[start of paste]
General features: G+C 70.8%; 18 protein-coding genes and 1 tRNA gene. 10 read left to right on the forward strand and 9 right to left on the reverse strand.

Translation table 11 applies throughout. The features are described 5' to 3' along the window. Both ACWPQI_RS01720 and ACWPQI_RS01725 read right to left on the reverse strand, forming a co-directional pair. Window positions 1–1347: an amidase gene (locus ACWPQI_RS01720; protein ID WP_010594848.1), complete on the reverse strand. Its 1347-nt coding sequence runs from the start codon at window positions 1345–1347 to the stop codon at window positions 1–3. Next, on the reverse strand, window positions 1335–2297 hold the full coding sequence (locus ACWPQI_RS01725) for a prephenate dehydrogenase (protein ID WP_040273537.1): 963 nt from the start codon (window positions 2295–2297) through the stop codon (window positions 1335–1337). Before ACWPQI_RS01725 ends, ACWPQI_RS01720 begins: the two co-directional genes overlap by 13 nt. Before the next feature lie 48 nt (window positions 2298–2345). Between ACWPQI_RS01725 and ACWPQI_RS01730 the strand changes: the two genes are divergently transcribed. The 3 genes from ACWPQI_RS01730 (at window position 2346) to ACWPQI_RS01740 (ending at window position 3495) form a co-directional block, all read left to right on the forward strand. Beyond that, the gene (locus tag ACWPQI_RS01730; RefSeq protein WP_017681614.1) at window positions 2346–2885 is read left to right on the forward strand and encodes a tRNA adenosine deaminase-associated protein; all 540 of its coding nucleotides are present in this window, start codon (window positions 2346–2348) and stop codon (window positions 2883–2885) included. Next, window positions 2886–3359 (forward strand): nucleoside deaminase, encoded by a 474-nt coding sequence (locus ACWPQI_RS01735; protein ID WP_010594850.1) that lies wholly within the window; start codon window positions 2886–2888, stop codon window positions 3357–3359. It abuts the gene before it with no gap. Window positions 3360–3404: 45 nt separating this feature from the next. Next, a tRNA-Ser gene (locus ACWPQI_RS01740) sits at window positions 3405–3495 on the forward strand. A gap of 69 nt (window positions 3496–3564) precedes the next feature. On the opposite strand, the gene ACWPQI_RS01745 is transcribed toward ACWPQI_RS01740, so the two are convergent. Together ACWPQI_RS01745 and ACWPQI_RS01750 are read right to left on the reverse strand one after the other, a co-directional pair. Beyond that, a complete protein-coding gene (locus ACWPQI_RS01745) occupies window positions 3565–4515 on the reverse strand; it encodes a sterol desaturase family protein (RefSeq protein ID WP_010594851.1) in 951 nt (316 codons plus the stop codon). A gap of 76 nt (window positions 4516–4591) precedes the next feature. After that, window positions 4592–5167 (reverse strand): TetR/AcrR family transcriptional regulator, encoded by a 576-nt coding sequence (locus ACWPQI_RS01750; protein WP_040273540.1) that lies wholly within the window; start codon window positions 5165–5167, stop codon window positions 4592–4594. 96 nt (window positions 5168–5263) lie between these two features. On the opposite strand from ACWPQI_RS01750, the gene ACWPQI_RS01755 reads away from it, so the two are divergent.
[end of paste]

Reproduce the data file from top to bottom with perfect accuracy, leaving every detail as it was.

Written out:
General features: G+C 70.8%; 18 protein-coding genes and 1 tRNA gene. 10 read left to right on the forward strand and 9 right to left on the reverse strand.

Translation table 11 applies throughout. The features are described 5' to 3' along the window. Both ACWPQI_RS01720 and ACWPQI_RS01725 read right to left on the reverse strand, forming a co-directional pair. Window positions 1–1347: an amidase gene (locus ACWPQI_RS01720; protein ID WP_010594848.1), complete on the reverse strand. Its 1347-nt coding sequence runs from the start codon at window positions 1345–1347 to the stop codon at window positions 1–3. Next, on the reverse strand, window positions 1335–2297 hold the full coding sequence (locus ACWPQI_RS01725) for a prephenate dehydrogenase (protein ID WP_040273537.1): 963 nt from the start codon (window positions 2295–2297) through the stop codon (window positions 1335–1337). Before ACWPQI_RS01725 ends, ACWPQI_RS01720 begins: the two co-directional genes overlap by 13 nt. Before the next feature lie 48 nt (window positions 2298–2345). Between ACWPQI_RS01725 and ACWPQI_RS01730 the strand changes: the two genes are divergently transcribed. The 3 genes from ACWPQI_RS01730 (at window position 2346) to ACWPQI_RS01740 (ending at window position 3495) form a co-directional block, all read left to right on the forward strand. Beyond that, the gene (locus tag ACWPQI_RS01730; RefSeq protein WP_017681614.1) at window positions 2346–2885 is read left to right on the forward strand and encodes a tRNA adenosine deaminase-associated protein; all 540 of its coding nucleotides are present in this window, start codon (window positions 2346–2348) and stop codon (window positions 2883–2885) included. Next, window positions 2886–3359 (forward strand): nucleoside deaminase, encoded by a 474-nt coding sequence (locus ACWPQI_RS01735; protein ID WP_010594850.1) that lies wholly within the window; start codon window positions 2886–2888, stop codon window positions 3357–3359. It abuts the gene before it with no gap. Window positions 3360–3404: 45 nt separating this feature from the next. Next, a tRNA-Ser gene (locus ACWPQI_RS01740) sits at window positions 3405–3495 on the forward strand. A gap of 69 nt (window positions 3496–3564) precedes the next feature. On the opposite strand, the gene ACWPQI_RS01745 is transcribed toward ACWPQI_RS01740, so the two are convergent. Together ACWPQI_RS01745 and ACWPQI_RS01750 are read right to left on the reverse strand one after the other, a co-directional pair. Beyond that, a complete protein-coding gene (locus ACWPQI_RS01745) occupies window positions 3565–4515 on the reverse strand; it encodes a sterol desaturase family protein (RefSeq protein ID WP_010594851.1) in 951 nt (316 codons plus the stop codon). A gap of 76 nt (window positions 4516–4591) precedes the next feature. After that, window positions 4592–5167 (reverse strand): TetR/AcrR family transcriptional regulator, encoded by a 576-nt coding sequence (locus ACWPQI_RS01750; protein WP_040273540.1) that lies wholly within the window; start codon window positions 5165–5167, stop codon window positions 4592–4594. 96 nt (window positions 5168–5263) lie between these two features. On the opposite strand from ACWPQI_RS01750, the gene ACWPQI_RS01755 reads away from it, so the two are divergent.